#4 – This is not the time to try new things
The last few weeks of training leading up to a competition and the day of the meet itself are absolutely not the time to start tinkering with how you train and how you behave outside the gym. It’s important to try and keep things familiar so that you don’t have unexpected problems to deal with on the day. If you’ve got a weird quirk in one of your lifts and it’s not going to cause you to get red-lighted, leave it; better to not take the risk of it affecting your ability to make successful attempts when there’ll be plenty of time to sort it out afterwards. Similarly, the day of a meet isn’t the time to try wearing a weightlifting belt for the first time or to wear a brand new pair of shoes or wrist wraps, nor to add something completely new to your diet. The fewer variables there are to go wrong right before the meet, the more successful you are likely to be.
#5 – Make friends in the warm-up room
The warm-up area at your first competition probably won’t be as awesome as this
Unless you’re competing in a particularly well appointed venue, you are probably going to end up sharing a bar with at least one other lifter in the warm-up room. While most lifters will be happy to share, it’s best to choose somebody at a relatively similar level to you to work in with. Time is fairly precious in the warm-up room and lifters are focused on conserving their energy for their attempts so the less loading and unloading of the bar required between each lifter’s warm-ups, the better. It’s also a good opportunity to get to know your competition and even make some friends – never underestimate the last minute confidence boost you can get from a slap on the back as you step out on to the platform.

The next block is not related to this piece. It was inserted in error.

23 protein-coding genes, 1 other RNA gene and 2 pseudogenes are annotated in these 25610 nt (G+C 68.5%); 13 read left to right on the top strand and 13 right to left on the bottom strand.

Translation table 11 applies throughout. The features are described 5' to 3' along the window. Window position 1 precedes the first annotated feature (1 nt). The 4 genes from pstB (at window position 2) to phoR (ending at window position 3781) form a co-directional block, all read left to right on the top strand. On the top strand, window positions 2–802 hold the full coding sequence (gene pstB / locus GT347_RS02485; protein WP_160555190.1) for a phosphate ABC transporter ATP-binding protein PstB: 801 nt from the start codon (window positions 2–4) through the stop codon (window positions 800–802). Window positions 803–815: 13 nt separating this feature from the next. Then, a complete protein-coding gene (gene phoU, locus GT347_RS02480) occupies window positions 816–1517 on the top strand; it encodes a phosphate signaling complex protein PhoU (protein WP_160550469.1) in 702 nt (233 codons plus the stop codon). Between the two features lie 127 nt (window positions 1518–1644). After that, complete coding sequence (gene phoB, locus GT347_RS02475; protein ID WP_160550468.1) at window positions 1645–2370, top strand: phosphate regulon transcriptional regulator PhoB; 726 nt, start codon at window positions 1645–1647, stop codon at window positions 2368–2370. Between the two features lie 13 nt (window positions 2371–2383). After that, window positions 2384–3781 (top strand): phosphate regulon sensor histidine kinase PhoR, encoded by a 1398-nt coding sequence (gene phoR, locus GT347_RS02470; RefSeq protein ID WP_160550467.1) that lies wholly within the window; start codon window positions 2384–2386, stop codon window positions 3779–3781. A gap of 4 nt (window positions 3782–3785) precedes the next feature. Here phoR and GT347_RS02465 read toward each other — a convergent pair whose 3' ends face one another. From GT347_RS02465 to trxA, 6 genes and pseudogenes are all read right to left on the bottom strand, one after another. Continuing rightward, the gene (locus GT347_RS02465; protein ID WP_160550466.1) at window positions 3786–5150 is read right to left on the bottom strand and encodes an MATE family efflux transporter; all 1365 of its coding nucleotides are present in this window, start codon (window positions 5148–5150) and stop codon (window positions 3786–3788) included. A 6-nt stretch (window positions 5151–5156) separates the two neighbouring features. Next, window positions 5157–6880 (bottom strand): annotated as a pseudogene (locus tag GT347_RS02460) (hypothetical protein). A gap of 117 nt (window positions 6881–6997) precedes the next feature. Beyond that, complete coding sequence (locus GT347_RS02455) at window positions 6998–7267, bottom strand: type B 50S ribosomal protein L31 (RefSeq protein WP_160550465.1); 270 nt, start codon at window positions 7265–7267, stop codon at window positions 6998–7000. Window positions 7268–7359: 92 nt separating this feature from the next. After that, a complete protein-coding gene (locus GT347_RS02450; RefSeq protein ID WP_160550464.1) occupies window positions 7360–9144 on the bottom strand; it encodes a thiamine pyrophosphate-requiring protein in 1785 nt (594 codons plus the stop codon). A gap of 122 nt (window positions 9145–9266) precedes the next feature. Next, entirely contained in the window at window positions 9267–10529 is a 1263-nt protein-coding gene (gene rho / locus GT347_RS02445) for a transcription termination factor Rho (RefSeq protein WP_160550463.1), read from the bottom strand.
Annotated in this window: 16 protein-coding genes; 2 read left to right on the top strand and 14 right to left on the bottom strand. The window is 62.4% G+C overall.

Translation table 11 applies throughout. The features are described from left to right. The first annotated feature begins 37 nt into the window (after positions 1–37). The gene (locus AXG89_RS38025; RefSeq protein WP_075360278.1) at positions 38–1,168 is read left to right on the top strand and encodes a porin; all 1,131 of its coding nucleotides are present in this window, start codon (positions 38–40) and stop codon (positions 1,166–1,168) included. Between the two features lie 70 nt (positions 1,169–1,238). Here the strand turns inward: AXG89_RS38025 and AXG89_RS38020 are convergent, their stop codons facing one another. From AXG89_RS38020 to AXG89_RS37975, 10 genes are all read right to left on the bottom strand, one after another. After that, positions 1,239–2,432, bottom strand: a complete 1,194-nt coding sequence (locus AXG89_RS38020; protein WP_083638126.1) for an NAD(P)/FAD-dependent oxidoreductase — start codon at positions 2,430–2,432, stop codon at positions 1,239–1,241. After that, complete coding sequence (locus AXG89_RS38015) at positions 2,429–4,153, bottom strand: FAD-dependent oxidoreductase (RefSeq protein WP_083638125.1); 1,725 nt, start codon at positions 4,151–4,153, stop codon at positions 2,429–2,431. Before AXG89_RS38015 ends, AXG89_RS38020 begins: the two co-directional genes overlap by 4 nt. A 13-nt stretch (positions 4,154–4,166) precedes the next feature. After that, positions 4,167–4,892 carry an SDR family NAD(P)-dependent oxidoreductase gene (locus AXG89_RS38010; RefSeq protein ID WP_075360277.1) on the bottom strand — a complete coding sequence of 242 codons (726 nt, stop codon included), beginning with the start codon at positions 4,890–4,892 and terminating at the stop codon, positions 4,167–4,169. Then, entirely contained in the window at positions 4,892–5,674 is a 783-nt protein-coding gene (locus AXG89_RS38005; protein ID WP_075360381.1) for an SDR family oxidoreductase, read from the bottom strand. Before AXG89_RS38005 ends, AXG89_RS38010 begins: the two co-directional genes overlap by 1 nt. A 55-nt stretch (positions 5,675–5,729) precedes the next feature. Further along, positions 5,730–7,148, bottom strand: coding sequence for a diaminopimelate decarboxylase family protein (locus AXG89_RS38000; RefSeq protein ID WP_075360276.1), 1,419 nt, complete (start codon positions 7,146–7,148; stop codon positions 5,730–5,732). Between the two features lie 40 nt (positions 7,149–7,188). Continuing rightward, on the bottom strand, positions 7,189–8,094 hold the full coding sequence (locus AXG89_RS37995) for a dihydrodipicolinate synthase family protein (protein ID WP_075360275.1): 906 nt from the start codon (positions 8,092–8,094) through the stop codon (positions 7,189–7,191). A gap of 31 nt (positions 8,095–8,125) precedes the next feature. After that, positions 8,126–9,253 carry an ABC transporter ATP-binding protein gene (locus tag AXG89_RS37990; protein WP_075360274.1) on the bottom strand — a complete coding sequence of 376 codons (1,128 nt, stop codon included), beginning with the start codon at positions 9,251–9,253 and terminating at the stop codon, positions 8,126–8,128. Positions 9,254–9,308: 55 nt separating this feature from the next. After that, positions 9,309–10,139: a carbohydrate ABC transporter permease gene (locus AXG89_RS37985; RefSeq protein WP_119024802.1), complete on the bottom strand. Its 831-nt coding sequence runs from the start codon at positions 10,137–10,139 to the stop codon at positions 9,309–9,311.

#6 – Be conservative with your opener
The worst nightmare for any weightlifter is bombing out in competition, whether it’s your first local meet or the World Championships. As a beginner, there’s a good chance that you struggle to hit heavy weights in the 90%+ of 1RM region on a consistent basis in training and so you need to play it safe when choosing your opener. Go for a weight that you can easily hit for a triple any day you walk into the gym. While this approach may seem overly conservative, remember that the goal here is to ensure that you make your openers and total in the competition and give you the confidence to go on and make the rest of your lifts.
#7 – If in doubt, act like you made your lifts
Unless you’ve had the opportunity to do a pretty realistic mock competition as part of your final preparation for a meet, it’s highly likely that the first time you step on to the competition platform will be your first experience lifting in front of judges. While this shouldn’t affect how you approach your attempts, it is important to remember that you are probably going to get red lighted for press-outs, failing to lock out elbows, soft shoulders and elbow touches that might be given as ‘training makes’ in the gym. However, judges are only human and may occasionally make errors that can work in your favour. If you complete a lift and feel that it was a pretty marginal attempt, act like you made it. Celebrate the lift immediately without waiting for the judge’s lights to come on – it might just be enough to convince a judge who isn’t 100% how to rule that it was a good lift.
But most of all, have fun!
Ultimately, the main goal of your first weightlifting competition is to make as many lifts as you can and to have fun. For the vast majority of new lifters, everything else should secondary. In my experience, there are few greater adrenaline rushes in weightlifting than stepping out on the platform and making a successful lift in front of a crowd, nor any greater relief than when you know you’re going to total at the meet. Ideally, you will come away from your first competition feeling energised, more enthusiastic about the sport and ready to jump back into training with a new focus – outdoing your own performance in your next meet.